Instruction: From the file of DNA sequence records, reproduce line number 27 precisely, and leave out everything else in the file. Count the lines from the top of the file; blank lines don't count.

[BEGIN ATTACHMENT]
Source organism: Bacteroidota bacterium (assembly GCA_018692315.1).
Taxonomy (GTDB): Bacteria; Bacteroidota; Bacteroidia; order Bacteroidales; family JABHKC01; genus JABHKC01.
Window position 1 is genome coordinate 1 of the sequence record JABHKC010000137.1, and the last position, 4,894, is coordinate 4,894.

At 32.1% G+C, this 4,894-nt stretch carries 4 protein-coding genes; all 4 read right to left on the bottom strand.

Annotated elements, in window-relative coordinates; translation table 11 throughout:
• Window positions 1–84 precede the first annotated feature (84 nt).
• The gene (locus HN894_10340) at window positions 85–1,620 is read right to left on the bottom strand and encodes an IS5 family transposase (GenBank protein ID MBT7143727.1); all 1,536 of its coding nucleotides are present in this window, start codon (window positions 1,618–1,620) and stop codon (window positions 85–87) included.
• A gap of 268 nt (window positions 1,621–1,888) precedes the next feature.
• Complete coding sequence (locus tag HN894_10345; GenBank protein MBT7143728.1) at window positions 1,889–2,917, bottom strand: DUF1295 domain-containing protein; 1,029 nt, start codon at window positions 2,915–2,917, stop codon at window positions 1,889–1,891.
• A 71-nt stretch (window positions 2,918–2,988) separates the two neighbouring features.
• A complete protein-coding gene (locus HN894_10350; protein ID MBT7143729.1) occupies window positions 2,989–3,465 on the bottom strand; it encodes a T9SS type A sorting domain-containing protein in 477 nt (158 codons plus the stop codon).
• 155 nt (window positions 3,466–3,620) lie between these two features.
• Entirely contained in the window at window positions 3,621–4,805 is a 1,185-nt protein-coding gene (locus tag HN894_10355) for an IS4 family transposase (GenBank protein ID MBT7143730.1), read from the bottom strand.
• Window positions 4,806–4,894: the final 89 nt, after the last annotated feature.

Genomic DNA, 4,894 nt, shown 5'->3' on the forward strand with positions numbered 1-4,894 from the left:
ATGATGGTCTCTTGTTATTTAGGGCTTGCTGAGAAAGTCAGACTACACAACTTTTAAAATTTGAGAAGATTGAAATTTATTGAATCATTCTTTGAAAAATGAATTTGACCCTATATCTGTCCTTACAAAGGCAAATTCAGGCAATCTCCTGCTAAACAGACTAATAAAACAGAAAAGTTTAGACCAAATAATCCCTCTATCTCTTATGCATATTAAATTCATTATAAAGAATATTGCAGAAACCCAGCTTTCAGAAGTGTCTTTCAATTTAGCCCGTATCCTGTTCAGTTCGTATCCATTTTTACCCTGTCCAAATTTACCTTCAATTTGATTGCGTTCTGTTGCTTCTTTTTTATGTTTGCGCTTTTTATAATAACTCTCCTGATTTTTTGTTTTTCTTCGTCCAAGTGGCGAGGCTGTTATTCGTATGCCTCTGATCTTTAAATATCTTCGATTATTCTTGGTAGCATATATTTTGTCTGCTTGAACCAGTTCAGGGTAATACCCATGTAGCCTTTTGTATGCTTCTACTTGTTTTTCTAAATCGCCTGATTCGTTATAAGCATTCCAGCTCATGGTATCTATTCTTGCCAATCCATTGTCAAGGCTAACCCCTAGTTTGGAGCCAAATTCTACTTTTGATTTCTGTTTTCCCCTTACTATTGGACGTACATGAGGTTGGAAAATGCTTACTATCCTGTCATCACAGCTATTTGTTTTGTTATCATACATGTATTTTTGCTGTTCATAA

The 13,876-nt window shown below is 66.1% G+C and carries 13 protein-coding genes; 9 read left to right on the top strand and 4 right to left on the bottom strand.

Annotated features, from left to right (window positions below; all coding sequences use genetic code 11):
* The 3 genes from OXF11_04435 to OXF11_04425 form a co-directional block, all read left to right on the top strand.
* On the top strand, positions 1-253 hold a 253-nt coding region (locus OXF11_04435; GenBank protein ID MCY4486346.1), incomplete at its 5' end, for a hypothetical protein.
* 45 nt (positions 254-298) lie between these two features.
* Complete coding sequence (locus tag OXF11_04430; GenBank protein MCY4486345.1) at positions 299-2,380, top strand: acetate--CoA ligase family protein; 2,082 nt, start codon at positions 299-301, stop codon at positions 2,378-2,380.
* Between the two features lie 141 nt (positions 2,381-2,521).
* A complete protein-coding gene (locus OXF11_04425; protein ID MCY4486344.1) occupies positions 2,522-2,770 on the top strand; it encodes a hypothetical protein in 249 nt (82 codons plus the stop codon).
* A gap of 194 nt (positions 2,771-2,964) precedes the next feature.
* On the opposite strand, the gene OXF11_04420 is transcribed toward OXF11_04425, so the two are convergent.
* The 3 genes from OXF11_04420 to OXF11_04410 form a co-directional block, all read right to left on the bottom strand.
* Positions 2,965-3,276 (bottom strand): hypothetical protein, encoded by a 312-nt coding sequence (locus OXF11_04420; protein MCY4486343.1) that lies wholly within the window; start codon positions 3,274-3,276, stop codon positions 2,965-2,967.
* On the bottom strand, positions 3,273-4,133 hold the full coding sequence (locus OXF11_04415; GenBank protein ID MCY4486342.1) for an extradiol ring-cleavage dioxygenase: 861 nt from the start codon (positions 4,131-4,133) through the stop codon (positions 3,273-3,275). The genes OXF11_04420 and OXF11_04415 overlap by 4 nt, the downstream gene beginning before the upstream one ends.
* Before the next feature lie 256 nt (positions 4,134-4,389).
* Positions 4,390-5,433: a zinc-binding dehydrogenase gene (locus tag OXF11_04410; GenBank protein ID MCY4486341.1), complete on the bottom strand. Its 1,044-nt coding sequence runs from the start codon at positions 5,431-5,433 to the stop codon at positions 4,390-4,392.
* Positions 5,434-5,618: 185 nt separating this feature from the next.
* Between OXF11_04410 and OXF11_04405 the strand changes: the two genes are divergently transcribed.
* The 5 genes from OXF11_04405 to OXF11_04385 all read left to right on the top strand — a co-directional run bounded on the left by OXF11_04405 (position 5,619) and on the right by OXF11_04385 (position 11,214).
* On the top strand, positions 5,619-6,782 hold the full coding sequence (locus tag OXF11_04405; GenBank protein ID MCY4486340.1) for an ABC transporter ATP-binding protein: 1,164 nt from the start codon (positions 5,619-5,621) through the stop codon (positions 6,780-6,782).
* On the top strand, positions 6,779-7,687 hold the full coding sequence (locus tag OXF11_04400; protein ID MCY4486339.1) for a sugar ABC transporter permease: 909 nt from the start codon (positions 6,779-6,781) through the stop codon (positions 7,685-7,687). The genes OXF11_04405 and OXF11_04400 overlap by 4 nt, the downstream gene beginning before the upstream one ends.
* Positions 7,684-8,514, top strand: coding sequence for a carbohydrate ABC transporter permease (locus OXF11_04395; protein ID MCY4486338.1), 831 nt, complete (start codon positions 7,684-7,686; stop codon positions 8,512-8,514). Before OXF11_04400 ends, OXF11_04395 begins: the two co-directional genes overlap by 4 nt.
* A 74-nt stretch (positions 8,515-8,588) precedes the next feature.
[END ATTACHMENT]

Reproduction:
* The 3 genes from OXF11_04420 to OXF11_04410 form a co-directional block, all read right to left on the bottom strand.